Shopping Cart
Your Cart is Empty
There was an error with PayPalClick here to try again
CelebrateThank you for your business!You should be receiving an order confirmation from Paypal shortly.Exit Shopping Cart




Posted by Percy A Lowe on July 20, 2013 at 6:30 AM

by Frank Coker

If you have enough money to pay your bills plus take-home pay for the owner, isn’t that enough? Unfortunately it’s usually not that simple. Just covering monthly obligations is not enough. For most businesses, revenues bounce around from month to month, and so do expenses. Even a very profitable company is likely to have times when revenues dip below expenses. And that’s why we care about liquidity. If you don’t have adequate liquidity (weather proofing) you can get blown away when the big “financial storm” comes your way. And storms are inevitable.


Liquidity is all about your ability to pay your current debts with available resources. If you have more short term liabilities than resources to pay them with, your company is considered illiquid and you are seen as a bad risk by banks and investors. If you have more than enough current resources to cover current liabilities you are considered to have positive liquidity and probably a good candidate for financing.


Banks are often criticized because they don’t want to loan money to companies that need it the most and ironically all too happy to lend money to companies that need it the least. But this view actually misses the point. If you wait until you desperately need money to seek help from a bank, it’s the same as waiting until the storm arrives and then deciding to repair your roof. This raises a big question about the wisdom of the owner. The best time to fix a roof is when the sun is shining and the leak is not causing a problem. Not on a rainy day. It makes sense that banks don’t like to lend to companies that wait for a rainy day. They much prefer to lend to the smart companies that get their house in order when the sun is shining.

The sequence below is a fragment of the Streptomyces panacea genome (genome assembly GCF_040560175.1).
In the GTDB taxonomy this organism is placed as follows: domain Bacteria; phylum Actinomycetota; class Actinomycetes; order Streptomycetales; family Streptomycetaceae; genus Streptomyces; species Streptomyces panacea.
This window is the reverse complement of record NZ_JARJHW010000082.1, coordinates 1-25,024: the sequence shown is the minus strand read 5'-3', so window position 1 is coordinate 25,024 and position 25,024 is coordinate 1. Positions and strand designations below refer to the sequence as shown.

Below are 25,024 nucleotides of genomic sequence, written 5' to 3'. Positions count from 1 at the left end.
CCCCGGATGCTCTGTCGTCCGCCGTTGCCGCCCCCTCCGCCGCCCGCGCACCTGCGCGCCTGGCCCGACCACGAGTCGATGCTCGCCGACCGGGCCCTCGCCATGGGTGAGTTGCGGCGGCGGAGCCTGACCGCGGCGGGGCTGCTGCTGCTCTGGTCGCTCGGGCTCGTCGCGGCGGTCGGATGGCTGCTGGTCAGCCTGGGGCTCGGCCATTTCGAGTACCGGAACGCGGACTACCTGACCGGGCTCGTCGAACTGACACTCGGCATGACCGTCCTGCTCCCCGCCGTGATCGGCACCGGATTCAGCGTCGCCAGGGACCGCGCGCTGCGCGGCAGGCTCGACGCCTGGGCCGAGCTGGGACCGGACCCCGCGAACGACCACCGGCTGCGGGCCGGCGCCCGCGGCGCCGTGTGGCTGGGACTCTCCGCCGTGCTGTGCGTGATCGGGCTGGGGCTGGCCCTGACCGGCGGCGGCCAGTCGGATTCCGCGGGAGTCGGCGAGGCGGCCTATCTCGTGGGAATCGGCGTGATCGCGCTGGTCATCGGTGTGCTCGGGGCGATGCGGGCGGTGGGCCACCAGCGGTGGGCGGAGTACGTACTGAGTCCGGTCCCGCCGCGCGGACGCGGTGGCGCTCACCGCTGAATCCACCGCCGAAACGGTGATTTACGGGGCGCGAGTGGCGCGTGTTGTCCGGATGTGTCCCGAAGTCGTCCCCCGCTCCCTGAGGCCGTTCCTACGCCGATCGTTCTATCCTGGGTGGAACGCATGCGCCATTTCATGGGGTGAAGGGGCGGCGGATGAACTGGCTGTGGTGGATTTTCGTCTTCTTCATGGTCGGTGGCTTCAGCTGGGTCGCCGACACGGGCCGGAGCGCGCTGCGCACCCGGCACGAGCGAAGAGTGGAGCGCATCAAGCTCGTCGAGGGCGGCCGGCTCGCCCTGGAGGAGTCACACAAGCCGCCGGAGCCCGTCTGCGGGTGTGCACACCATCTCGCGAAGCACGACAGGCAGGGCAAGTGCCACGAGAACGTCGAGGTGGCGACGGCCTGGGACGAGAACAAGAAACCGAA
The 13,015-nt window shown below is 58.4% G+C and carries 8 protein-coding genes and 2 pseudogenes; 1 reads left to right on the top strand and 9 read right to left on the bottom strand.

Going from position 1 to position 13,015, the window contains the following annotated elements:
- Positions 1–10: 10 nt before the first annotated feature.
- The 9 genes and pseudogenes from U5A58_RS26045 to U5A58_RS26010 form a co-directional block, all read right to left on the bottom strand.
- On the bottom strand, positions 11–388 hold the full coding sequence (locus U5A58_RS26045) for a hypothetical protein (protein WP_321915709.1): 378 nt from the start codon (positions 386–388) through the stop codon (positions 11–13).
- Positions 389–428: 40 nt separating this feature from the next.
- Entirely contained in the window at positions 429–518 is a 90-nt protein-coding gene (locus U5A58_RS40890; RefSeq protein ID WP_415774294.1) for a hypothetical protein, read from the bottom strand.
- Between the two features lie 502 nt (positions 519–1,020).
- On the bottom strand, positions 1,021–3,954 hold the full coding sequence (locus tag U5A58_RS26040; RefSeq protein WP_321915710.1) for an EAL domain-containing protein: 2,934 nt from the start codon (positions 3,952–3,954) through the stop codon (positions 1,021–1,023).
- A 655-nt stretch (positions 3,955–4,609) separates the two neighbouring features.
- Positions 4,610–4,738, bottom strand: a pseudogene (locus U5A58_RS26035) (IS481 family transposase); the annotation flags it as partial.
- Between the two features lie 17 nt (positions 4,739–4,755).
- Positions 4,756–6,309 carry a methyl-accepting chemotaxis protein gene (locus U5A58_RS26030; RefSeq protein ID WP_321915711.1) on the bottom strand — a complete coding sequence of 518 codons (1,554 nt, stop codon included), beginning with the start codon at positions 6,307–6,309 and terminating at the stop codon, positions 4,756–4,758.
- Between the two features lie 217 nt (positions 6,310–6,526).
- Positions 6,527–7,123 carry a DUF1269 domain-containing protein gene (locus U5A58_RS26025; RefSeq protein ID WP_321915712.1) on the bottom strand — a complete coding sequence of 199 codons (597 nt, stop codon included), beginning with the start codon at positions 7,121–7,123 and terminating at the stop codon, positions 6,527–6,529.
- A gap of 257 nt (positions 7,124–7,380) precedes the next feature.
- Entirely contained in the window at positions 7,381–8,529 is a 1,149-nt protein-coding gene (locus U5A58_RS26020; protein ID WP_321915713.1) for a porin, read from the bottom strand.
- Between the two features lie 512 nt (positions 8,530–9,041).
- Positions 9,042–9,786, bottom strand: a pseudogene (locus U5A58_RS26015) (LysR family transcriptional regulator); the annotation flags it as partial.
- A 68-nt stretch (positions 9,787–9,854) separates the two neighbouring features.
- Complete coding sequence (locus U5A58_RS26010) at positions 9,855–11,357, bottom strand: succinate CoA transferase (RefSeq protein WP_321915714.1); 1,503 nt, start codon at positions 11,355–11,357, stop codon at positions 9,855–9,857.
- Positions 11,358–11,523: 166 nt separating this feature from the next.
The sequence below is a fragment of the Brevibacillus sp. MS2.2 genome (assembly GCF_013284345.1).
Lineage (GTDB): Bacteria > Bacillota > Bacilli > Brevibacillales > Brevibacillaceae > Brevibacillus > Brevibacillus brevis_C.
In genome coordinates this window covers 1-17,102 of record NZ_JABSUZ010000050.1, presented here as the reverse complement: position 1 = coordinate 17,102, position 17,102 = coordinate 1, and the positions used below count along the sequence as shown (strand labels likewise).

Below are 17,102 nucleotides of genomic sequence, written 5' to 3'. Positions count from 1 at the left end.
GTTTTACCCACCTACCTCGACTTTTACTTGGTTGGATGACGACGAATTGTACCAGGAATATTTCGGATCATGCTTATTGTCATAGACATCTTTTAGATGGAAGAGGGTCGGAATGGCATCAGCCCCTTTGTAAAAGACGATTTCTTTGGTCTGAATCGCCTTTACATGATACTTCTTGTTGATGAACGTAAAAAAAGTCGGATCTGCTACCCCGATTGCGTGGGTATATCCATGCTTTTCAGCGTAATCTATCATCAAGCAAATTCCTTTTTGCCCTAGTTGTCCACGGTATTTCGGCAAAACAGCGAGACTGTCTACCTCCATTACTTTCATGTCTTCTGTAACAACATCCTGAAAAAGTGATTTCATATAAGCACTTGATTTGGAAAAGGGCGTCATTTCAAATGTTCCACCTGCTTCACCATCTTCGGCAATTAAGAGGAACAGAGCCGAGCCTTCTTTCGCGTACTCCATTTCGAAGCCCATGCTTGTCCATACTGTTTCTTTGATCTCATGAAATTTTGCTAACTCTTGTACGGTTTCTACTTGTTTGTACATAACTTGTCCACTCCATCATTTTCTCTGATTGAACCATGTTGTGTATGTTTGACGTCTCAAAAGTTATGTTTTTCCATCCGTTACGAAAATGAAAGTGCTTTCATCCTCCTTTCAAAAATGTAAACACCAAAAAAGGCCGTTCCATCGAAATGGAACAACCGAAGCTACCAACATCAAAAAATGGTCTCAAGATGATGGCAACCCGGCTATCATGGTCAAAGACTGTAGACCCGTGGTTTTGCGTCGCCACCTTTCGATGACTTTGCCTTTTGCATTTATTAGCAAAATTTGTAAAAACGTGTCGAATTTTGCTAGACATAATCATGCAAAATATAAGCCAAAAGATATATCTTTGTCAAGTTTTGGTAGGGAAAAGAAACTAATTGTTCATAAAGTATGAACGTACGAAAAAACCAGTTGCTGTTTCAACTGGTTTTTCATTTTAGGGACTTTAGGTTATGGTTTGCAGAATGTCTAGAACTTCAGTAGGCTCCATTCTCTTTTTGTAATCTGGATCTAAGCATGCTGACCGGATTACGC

The best storm protection, from a business perspective, is to build financial reserve capacity when business is at its best. That’s the time to get bank credit lines established and if possible, pay down the most expensive debts. Think of this as fundamental money management.


Far too many companies simply ramp up operating expenses when things are going well and then discover that they can’t sustain these expense levels when revenues take a dip. In worst case, businesses get caught in a liquidity squeeze during revenue dips that they might not be able to dig out of even when the business returns to top performance. So this is where we need to apply some math to make sure that a good balance is being achieved.


An ideal liquidity goal for most businesses is a current ratio (total current assets divided by total current liabilities) that is greater than 1.5. Once it goes below 1.0 it is time to be concerned. If a company has a current ratio below 1.0 in “good weather conditions” it is highly unlikely that it can handle a storm that will drive this number even lower.


So far this discussion on liquidity has been very basic. To take this up a notch, there are several more layers in managing liquidity and storm proofing your company that should be considered. For example, there are several liquidity elements that do not live in your accounting system such as your company’s line of credit, credit cards and other available borrowing capacity. Technically, your available and unused credit is an available resource that is just as good as cash. We can add this to current assets to get a better understanding of available resources. But when we start including borrowing capacity in the liquidity calculation we also need to look at major payments that lie ahead that must be paid but may not show up yet as current liabilities. This could include up-coming tax payments, major credit installments, balloon payments, and other creditor payments that are not already included in current liabilities. This is the level of detail that some lenders will require in order to approve a loan.


We are in the process of adding a liquidity analysis capability to Corelytics so that we can see what a bank sees when they evaluate a company for a loan.


With this picture in mind, do you think your company is ready to handle the next storm? Are you monitoring your business metrics so that you know you have adequate resources to withstand a surprise storm?

Categories: Small Business Managment

Post a Comment


Oops, you forgot something.


The words you entered did not match the given text. Please try again.

Already a member? Sign In